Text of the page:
Washing area
Cooking area, convection ovens, grille, etc.
Dumb waiters for sending prepared plates up to the dining room.

I bought a train trip, but got a bus ride.

*As we had known from our northbound Coast Starlight trip, if the southbound Train 11 was late at Santa Barbara ( after 10 pm)  all passengers would detrain and board busses.  Of course, this was not announced to passengers early enough to make it clear for those traveling beyond Santa Barbara, exactly what they were to do to get to their destination, some continuing on to San Diego.  We had gone to Fullerton many times so we knew that it would also be too late to take 596 from the normal end of the Coast Starlight in L.A. to it's stop Fullerton.   On various earlier trips, we had either gotten to L.A. on time and waited over an hour for Surfliner 596, or gotten to L.A. after the last Surfliner 596 had left and were bussed to Fullerton, but never had the train been terminated in Santa Barbara.  Because we were veteran travelers on the Coast Starlight we knew how we'd get to our final destination.  Think about the first-time travelers on the Coast Starlight who were headed for destinations as far south as San Diego!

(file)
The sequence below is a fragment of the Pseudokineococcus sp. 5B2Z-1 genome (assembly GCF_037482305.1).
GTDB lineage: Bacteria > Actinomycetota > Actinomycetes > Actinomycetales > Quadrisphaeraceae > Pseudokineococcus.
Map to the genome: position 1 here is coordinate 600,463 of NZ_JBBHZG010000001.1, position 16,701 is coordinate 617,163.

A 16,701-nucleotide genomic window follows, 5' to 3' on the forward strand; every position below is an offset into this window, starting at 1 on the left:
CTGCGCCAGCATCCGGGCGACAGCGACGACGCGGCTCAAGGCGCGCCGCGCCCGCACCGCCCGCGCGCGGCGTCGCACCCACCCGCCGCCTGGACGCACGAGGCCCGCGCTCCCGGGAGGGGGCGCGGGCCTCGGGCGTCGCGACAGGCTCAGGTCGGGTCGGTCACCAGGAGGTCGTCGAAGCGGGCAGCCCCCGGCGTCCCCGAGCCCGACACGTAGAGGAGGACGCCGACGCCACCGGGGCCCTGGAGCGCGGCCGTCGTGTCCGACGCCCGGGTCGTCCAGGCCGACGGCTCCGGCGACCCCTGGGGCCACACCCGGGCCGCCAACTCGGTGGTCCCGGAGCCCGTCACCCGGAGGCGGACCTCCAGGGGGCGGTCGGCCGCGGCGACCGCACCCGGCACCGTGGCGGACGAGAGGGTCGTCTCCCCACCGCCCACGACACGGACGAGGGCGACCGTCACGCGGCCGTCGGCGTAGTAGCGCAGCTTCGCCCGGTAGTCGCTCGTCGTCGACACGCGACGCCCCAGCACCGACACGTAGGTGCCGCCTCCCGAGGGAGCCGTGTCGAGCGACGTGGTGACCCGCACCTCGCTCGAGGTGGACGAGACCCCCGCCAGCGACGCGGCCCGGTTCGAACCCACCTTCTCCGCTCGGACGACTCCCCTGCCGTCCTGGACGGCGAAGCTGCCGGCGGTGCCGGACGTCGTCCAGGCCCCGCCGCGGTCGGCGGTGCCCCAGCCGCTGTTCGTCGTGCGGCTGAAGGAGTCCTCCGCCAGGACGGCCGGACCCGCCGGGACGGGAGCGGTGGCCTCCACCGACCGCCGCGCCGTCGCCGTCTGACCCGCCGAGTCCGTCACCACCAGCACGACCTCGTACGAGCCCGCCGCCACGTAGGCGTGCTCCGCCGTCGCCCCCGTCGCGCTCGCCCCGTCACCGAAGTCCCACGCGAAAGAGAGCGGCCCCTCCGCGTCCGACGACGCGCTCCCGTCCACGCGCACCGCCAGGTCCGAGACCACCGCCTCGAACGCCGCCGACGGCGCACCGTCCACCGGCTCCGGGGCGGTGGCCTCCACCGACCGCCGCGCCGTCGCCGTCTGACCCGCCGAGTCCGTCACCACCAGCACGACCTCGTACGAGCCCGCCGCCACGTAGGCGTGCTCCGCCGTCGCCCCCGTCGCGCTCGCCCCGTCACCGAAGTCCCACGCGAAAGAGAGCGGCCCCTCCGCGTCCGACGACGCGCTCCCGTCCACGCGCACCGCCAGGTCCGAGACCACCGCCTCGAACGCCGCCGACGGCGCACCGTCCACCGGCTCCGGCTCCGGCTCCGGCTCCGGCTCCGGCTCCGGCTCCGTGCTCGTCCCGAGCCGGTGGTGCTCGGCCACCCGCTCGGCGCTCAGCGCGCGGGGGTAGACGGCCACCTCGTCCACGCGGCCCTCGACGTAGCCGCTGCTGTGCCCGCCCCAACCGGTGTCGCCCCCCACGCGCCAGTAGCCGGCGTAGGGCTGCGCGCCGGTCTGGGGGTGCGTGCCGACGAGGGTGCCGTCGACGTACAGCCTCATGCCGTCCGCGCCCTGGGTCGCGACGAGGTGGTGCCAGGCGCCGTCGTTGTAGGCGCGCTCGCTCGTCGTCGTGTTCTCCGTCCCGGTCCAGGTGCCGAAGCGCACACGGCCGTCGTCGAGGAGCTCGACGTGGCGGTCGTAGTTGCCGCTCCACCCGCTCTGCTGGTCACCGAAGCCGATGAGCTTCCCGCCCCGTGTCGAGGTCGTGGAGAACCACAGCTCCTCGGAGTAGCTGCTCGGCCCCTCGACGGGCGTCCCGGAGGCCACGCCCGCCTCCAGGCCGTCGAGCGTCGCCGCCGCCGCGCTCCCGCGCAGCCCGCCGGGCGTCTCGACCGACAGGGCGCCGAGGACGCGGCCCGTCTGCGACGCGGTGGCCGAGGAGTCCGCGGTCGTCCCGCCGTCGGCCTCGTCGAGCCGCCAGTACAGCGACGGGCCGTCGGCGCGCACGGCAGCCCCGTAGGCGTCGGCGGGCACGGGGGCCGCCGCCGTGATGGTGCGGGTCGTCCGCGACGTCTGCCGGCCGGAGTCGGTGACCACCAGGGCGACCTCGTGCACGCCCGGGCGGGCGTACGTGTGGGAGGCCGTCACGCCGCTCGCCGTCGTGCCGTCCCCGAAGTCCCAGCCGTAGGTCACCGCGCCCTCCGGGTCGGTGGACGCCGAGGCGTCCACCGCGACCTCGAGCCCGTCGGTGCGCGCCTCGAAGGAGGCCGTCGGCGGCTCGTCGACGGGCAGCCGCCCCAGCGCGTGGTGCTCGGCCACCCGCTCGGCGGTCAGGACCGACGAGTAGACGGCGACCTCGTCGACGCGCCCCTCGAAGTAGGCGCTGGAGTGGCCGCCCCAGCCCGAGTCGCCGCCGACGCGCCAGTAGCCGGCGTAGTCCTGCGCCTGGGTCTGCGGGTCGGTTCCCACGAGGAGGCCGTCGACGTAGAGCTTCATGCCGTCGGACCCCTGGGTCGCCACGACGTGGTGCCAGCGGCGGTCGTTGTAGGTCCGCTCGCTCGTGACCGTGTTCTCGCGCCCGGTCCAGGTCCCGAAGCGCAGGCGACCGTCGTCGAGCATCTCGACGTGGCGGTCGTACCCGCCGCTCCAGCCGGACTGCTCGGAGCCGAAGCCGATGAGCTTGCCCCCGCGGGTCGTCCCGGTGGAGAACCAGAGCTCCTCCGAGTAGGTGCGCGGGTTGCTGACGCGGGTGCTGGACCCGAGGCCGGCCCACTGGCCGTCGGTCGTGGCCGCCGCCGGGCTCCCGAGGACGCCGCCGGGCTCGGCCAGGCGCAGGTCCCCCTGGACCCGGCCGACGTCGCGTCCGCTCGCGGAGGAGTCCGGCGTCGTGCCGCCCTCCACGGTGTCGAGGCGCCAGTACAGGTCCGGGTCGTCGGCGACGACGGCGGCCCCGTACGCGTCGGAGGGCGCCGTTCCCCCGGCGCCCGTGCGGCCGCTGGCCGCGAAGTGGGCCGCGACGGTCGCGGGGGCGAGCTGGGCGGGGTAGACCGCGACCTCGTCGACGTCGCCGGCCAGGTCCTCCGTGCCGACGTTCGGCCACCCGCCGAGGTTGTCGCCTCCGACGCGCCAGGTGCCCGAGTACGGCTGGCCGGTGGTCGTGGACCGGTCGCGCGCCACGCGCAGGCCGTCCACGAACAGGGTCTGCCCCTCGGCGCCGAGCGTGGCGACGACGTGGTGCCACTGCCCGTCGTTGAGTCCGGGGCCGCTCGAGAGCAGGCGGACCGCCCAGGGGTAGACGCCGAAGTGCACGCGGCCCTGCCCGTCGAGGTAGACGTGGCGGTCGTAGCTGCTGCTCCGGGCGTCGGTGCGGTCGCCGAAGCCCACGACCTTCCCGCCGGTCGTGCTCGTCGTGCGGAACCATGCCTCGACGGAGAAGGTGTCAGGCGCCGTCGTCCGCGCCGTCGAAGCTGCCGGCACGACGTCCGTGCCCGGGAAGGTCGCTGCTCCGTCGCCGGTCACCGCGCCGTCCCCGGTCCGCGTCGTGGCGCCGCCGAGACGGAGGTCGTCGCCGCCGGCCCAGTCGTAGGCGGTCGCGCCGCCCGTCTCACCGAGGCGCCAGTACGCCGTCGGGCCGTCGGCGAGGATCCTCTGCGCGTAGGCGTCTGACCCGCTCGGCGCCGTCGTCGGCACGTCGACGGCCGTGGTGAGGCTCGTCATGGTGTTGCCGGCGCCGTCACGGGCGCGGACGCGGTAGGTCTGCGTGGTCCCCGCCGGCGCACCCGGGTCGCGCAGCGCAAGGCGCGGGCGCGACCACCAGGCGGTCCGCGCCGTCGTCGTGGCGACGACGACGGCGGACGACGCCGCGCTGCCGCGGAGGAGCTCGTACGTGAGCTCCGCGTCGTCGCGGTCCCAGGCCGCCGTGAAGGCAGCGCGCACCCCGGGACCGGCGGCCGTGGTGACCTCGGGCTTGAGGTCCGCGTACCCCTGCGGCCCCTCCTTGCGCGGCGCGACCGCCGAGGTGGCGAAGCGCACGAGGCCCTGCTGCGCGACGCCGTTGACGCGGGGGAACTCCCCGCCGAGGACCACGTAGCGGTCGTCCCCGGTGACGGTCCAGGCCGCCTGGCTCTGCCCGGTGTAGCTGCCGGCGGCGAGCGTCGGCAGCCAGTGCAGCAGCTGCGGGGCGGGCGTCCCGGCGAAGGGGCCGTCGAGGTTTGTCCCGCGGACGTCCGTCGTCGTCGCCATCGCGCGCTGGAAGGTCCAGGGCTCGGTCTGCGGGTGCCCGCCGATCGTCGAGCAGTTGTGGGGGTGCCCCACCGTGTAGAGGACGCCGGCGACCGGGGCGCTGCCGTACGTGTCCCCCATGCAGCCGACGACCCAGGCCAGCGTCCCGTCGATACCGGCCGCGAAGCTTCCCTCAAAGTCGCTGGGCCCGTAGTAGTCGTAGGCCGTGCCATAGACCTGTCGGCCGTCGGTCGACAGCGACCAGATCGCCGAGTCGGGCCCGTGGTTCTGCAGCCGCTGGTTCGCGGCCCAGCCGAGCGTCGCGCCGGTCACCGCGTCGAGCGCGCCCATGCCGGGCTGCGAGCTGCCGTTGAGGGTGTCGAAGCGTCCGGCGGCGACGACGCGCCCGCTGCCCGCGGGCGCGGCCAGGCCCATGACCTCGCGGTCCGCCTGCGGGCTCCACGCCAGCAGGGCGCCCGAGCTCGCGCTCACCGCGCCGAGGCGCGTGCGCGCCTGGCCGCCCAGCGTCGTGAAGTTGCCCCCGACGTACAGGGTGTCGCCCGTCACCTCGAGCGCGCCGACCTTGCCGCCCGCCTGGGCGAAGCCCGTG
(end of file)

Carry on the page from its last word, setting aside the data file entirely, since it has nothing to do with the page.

The Coast Starlight staff might argue that they made sufficient announcements by putting Amtrak personnel on the southbound Coast Starlight, but their announcements did not match what the bus drivers had been told once we detrained.  The announcements on the train were made in such a haulting way, we wondered if the public address system was working properly.  We got to Fullerton safely, but it was the first stop past L.A., hopefully the others got to their destination with their carry-on and checked luggage.

640/DSC01862.jpgThe diagram of the sleeper car rooms, left, is on the wall of the Coast Starlight sleepers, but not where it needs to be, on the Amtrak website, so people can choose an upper or lower level room. 

A few notes about rooms:    Notice that rooms 1 through 10 on the upper level and 11 through 13 on the lower level are less than half the width of the train.  These are roomettes or economy rooms, without a bathroom, and are the most complained about rooms on the train because they are so small.  During the day you have two wide seats, facing each other, with a fold out table between and a nice window on one side and a sliding glass door with curtains on the hall side.   At night, the car attendant makes up the room by making the two seats into a lower bunk and then lowers the upper bunk.  This configeration leaves bunk beds along the outside wall of the room, parallel to the tracks and leaves about 10 inches between the edge of the upper bunk and the sliding door to get up and into the top bunk.  Most people don't realize the 'roomettes' are this small.  There is one bathroom on the upper level, by the stairs in the middle of the car.